In 1945 Pentonville Prison became the scene of Britain’s biggest multiple execution
for more than 60 years. The last time five men had gone to the gallows for
a single crime was in 1883, when five Irish nationalists were hanged for Dublin’s Phoenix Park murders of Lord Frederick Cavendish, Ireland’s Chief Secretary, and his Under-Secretary, Thomas Burke.

Sixty-two years later the five men awaiting execution at Pentonville were German prisoners of war, part of a group who had been moved to a POW camp at Comrie, Perthshire, following an unsuccessful escape attempt at a camp in Wiltshire.

They believed that someone in their midst had betrayed them, and their suspicion focused on Wolfgang Rosterg, a 35-year-old sergeant-major. So the other eight men who had been moved from Wiltshire held their own court-martial, and on DECEMBER 23rd, 1944, they found Rosterg guilty while he slept soundly in his bunk, unaware of what was happening.

As soon as their verdict was reached, he was dragged from his bed, kicked, beaten on the head with an iron bar and hauled to the latrines, where a rope was thrown over a beam and he was hanged.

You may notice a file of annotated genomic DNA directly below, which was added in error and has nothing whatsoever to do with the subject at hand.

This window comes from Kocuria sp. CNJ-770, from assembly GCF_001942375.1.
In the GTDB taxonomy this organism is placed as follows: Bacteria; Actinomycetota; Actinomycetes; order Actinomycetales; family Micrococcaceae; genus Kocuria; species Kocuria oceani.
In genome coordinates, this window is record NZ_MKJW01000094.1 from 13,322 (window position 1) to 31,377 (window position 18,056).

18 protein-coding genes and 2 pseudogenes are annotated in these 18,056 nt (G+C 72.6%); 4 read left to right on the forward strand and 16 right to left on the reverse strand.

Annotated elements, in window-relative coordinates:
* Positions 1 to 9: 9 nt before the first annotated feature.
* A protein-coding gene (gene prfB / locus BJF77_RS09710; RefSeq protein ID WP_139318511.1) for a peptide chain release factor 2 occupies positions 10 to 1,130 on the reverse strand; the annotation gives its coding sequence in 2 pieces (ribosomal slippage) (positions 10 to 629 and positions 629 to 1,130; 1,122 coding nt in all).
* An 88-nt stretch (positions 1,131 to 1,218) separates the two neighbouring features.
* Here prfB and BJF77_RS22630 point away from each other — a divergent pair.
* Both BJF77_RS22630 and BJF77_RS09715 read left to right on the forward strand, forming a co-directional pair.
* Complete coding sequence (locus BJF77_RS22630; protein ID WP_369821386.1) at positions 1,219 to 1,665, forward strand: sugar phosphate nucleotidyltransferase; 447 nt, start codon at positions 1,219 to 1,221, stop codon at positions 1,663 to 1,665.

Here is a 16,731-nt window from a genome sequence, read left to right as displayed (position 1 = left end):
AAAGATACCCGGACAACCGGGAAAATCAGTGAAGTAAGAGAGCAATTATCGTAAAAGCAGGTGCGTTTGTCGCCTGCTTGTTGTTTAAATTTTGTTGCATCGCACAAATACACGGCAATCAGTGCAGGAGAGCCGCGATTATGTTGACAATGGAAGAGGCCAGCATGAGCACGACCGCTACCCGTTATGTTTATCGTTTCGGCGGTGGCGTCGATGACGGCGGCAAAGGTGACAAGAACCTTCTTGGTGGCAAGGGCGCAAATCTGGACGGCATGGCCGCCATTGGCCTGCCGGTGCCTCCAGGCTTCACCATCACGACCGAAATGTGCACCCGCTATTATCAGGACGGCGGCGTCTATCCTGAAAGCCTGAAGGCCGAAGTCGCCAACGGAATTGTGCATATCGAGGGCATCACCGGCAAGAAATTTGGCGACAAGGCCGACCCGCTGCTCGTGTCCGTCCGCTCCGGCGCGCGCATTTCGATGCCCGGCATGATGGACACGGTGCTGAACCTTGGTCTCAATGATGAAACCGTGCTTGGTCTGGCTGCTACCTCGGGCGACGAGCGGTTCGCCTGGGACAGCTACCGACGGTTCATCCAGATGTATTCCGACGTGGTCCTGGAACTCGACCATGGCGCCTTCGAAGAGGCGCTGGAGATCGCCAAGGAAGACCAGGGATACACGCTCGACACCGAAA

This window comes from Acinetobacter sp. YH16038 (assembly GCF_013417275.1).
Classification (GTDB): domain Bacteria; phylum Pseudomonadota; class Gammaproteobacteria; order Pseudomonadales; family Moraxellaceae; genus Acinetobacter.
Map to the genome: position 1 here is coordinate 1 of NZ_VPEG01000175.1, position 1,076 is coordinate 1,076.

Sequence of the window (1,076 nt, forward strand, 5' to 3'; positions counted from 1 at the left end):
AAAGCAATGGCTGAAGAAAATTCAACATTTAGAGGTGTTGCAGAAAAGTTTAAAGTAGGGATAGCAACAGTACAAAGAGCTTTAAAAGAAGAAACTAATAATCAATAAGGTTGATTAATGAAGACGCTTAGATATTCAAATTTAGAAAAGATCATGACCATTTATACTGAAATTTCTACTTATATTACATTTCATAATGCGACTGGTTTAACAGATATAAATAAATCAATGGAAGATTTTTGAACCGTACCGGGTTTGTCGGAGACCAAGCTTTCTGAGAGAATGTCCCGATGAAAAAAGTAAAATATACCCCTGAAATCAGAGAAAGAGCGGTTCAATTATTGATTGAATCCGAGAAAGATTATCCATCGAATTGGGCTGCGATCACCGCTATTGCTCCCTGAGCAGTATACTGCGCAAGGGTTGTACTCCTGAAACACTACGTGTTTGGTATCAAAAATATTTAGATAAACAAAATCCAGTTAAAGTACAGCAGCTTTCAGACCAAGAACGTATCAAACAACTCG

When Rosterg’s body was found, the possibility of suicide was dismissed by the camp’s
doctor when he saw the extent of the dead man’s injuries. An investigation was launched, and the eight men were charged with the sergeant-major’s murder.

At their 11-day court-martial, held at London’s POW “cage” at 6-8 Kensington Palace Gardens, they admitted putting Rosterg on trial, and six of them were convicted of his murder
and sentenced to death. One of them was subsequently spared the gallows, his sentence commuted to life imprisonment.

Then on October 6th, 1945, Kurt Zuehlsdorf, 20, Josef Mertens, 21, Joachim Goltz, 20, Heinz Brueling, 22, and Erich Pallme-Koenig, 21, went to the scaffold. Albert Pierrepoint was the hangman, assisted by Steve Wade and Harry Allen.